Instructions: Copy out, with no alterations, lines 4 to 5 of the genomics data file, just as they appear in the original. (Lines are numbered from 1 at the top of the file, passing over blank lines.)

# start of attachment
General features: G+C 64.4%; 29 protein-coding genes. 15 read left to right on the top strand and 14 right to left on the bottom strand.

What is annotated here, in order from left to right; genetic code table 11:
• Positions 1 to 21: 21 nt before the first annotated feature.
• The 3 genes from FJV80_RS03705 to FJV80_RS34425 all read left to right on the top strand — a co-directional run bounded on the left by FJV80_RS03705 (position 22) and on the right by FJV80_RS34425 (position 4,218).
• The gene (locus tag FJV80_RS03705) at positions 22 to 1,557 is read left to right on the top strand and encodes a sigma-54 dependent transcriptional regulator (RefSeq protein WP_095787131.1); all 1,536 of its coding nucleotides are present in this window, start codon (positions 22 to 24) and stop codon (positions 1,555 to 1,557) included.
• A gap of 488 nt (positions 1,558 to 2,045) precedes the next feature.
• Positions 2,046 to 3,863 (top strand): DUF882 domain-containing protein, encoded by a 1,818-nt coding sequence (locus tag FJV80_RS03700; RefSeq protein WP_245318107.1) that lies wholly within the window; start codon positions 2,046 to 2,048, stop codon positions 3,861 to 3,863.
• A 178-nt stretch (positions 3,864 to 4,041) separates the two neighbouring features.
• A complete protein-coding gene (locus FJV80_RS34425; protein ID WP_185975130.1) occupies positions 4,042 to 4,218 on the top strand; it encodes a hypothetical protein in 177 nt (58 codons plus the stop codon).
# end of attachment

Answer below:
• The 3 genes from FJV80_RS03705 to FJV80_RS34425 all read left to right on the top strand — a co-directional run bounded on the left by FJV80_RS03705 (position 22) and on the right by FJV80_RS34425 (position 4,218).
• The gene (locus tag FJV80_RS03705) at positions 22 to 1,557 is read left to right on the top strand and encodes a sigma-54 dependent transcriptional regulator (RefSeq protein WP_095787131.1); all 1,536 of its coding nucleotides are present in this window, start codon (positions 22 to 24) and stop codon (positions 1,555 to 1,557) included.